It’s not what you know or did, it’s what you can teach

A couple of years ago I was at the National Sports Clinics as Jacqui Joseph of Michigan State Universityprepared to take the stage. Mary Nutter, the formidable force behind the clinics and a long-time friend of Jacqui’s, gave her a glowing introduction. Mary talked about Jacqui’s accomplishments as a player and as a coach, particularly at MSU. The list was long and impressive and the audience eagerly awaited her presentation.

When Jacqui took the stage, she put everything into perspective immediately as only she can do. Thanking Mary, she said something to effect of, “That stuff I did is all well and good, but non of it means (expletive) if I can’t help you teach your kids how to hit.”

Everybody laughed of course. But the point was made. It doesn’t matter how much a coach did in his/her playing career, or how much he/she knows. It only matters how much of it he/she can convey to a student or player.

You see it at times in live coaching situations. But you see it even more on the Internet, on boards like our own Discuss Fastpitch Forum. Most people who go to online boards have one of three goals: they either want to learn something new to teach their players/daughters/students, they want to solve a particular problem, or they want to give back to the game by helping one of the first two groups. Well, I suppose there’s another reason, which is the social aspect of “conversing” with people who share like interests.

For a small group, though, they are not particularly interested in learning anything or helping anyone. They simply want to show off how much they know. They will focus on arcane bits of knowledge, claiming to understand the movement of every little muscle and tendon in a complex athletic movement, and use technical or pseudo-scientific terms with only one goal in mind: to show how much smarter they are than everyone else.

That’s all well and good. And they may possess a great deal of technical knowledge. But if they can’t convey it in simple, understandable terms, what good is it? You can tell me how to split an atom in agonizing detail but it’s unlikely I will ever build even a rudimentary nuclear reactor. It’s just over my head.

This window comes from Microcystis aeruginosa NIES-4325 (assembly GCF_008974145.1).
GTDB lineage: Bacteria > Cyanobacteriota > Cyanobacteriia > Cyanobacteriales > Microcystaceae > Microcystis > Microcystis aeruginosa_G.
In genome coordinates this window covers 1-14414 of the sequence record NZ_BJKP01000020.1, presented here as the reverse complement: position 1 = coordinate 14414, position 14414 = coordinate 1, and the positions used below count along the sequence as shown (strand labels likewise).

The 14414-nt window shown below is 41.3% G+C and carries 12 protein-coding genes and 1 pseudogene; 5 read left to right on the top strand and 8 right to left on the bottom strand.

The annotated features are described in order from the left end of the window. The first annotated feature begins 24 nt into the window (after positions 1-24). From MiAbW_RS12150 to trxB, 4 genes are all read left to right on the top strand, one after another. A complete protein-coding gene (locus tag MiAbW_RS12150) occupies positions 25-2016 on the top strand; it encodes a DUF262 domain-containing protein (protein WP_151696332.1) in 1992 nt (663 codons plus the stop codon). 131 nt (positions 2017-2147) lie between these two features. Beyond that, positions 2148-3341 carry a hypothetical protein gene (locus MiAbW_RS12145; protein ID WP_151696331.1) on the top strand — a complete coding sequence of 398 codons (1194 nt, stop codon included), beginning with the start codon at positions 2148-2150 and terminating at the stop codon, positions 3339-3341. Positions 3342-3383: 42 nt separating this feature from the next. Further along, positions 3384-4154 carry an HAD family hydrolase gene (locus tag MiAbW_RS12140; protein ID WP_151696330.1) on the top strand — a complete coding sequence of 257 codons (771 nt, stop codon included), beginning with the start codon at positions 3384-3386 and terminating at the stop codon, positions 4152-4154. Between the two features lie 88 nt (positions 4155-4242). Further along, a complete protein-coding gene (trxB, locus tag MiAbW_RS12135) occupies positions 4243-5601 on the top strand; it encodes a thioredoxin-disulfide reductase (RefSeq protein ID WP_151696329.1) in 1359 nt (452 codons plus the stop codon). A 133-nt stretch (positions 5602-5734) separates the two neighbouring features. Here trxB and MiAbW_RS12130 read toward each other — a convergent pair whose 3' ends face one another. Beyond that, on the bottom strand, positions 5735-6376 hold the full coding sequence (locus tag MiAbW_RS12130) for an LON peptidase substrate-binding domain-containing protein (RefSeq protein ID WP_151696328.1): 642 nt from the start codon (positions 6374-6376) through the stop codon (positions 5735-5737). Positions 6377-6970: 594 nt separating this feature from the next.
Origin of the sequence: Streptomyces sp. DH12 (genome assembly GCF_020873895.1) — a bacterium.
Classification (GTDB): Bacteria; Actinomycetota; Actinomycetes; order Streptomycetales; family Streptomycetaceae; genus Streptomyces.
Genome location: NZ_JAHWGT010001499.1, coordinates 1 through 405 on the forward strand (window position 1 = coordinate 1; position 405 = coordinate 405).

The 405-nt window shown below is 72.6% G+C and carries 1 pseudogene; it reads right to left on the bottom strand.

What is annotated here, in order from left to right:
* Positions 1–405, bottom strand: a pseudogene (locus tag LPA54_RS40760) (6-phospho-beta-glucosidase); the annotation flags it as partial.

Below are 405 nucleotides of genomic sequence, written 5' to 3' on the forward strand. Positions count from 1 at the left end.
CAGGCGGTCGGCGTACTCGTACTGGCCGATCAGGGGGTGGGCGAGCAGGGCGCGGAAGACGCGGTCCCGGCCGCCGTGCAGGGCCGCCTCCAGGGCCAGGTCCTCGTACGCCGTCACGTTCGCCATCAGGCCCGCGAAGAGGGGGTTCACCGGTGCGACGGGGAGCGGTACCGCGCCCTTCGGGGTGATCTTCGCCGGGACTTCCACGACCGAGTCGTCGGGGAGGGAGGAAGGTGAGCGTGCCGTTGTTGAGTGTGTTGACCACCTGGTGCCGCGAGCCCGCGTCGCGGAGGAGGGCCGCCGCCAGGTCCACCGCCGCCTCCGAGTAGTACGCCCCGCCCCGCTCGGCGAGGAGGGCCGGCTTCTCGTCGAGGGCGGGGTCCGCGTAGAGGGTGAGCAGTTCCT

So I guess my caution today is to not be impressed by incomprehensive mumbo-jumbo or fancy terms. Remember what Jacqui Joseph said. The people you want to listen to are the ones who can tell you how to make your daughter/players/students better in simple, easy-to-understand terms. Which hopefully is what you feel I do here. The rest is just self-serving blather.


About Ken Krause

Ken Krause has been coaching girls fastpitch softball for nearly 20 years. Some may know him as a contributing columnist to Softball Magazine, where he writes Krause's Korner -- a regular column sponsored by Louisville Slugger. Ken is also the Administrator of the Discuss Fastpitch Forum, the most popular fastpitch discussion forum on the Internet. He is currently a Three Star Master Coach with the National Fastpitch Coaches Association (NFCA), and is certified by both the Amateur Softball Association (ASA) and American Sports Education Program (ASEP). Ken is a private instructor specializing in pitchers, hitters, and catchers. He teaches at North Shore Baseball Academy in Libertyville, IL and Pro-Player Consultants in McHenry, IL.

Posted on February 20, 2010, in Coaching. Bookmark the permalink. 2 Comments.

  1. I feel the same way. I feel bad for those who want to find an answer and get technical mumbo jumbo or the barbed answers which seems to be some attempt at humor. I do admit, I have my interests, but it doesn’t solve the problem of how to swing a bat or catch a ball. It makes reading the boards hard, and even more difficult to respond.


  2. Well, check out the new and improved Discuss Fastpitch Forum. It’s cleaned up a lot in the last week, and there is a real spirit of learning there. It’s funny how much information you can get when everyone is trying to be helpful instead of trying to one-up each other. For us coaches, it’s also important to keep that in mind with our students. It’s not enough if you know. You have to be sure your players know it too. One good technique is to ask them questions instead of giving them answers. Ask them how they would fix a problem, or what they would do differently. It’s a real good way to check out how much they actually know.


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